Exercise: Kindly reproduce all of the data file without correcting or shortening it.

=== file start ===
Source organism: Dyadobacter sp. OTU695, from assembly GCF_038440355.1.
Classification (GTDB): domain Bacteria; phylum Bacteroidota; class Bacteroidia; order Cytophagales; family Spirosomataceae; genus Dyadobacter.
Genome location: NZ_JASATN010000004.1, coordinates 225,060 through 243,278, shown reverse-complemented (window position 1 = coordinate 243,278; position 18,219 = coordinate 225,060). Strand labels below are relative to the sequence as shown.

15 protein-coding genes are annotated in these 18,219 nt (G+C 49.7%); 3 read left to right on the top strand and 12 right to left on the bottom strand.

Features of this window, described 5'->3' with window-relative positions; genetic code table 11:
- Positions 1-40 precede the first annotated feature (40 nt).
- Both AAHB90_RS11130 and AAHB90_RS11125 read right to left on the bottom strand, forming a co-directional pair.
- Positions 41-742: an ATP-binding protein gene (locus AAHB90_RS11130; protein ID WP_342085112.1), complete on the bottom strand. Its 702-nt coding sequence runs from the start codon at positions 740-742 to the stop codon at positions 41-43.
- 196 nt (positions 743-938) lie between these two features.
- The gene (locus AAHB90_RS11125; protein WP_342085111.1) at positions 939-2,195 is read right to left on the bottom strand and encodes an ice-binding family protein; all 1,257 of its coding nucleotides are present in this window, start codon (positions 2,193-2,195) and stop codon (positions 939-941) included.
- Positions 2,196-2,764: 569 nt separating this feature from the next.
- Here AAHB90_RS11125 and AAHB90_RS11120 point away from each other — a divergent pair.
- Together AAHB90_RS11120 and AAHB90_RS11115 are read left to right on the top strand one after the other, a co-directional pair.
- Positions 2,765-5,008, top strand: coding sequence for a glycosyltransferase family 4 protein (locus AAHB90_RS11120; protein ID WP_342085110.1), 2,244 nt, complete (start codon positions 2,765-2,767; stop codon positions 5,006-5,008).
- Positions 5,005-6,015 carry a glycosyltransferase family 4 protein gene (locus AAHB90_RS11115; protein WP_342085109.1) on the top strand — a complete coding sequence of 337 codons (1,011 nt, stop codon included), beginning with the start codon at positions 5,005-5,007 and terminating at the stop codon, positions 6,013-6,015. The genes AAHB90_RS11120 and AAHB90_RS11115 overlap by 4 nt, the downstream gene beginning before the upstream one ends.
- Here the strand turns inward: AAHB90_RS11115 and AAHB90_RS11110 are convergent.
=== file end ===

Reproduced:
Source organism: Dyadobacter sp. OTU695, from assembly GCF_038440355.1.
Classification (GTDB): domain Bacteria; phylum Bacteroidota; class Bacteroidia; order Cytophagales; family Spirosomataceae; genus Dyadobacter.
Genome location: NZ_JASATN010000004.1, coordinates 225,060 through 243,278, shown reverse-complemented (window position 1 = coordinate 243,278; position 18,219 = coordinate 225,060). Strand labels below are relative to the sequence as shown.

15 protein-coding genes are annotated in these 18,219 nt (G+C 49.7%); 3 read left to right on the top strand and 12 right to left on the bottom strand.

Features of this window, described 5'->3' with window-relative positions; genetic code table 11:
- Positions 1-40 precede the first annotated feature (40 nt).
- Both AAHB90_RS11130 and AAHB90_RS11125 read right to left on the bottom strand, forming a co-directional pair.
- Positions 41-742: an ATP-binding protein gene (locus AAHB90_RS11130; protein ID WP_342085112.1), complete on the bottom strand. Its 702-nt coding sequence runs from the start codon at positions 740-742 to the stop codon at positions 41-43.
- 196 nt (positions 743-938) lie between these two features.
- The gene (locus AAHB90_RS11125; protein WP_342085111.1) at positions 939-2,195 is read right to left on the bottom strand and encodes an ice-binding family protein; all 1,257 of its coding nucleotides are present in this window, start codon (positions 2,193-2,195) and stop codon (positions 939-941) included.
- Positions 2,196-2,764: 569 nt separating this feature from the next.
- Here AAHB90_RS11125 and AAHB90_RS11120 point away from each other — a divergent pair.
- Together AAHB90_RS11120 and AAHB90_RS11115 are read left to right on the top strand one after the other, a co-directional pair.
- Positions 2,765-5,008, top strand: coding sequence for a glycosyltransferase family 4 protein (locus AAHB90_RS11120; protein ID WP_342085110.1), 2,244 nt, complete (start codon positions 2,765-2,767; stop codon positions 5,006-5,008).
- Positions 5,005-6,015 carry a glycosyltransferase family 4 protein gene (locus AAHB90_RS11115; protein WP_342085109.1) on the top strand — a complete coding sequence of 337 codons (1,011 nt, stop codon included), beginning with the start codon at positions 5,005-5,007 and terminating at the stop codon, positions 6,013-6,015. The genes AAHB90_RS11120 and AAHB90_RS11115 overlap by 4 nt, the downstream gene beginning before the upstream one ends.
- Here the strand turns inward: AAHB90_RS11115 and AAHB90_RS11110 are convergent.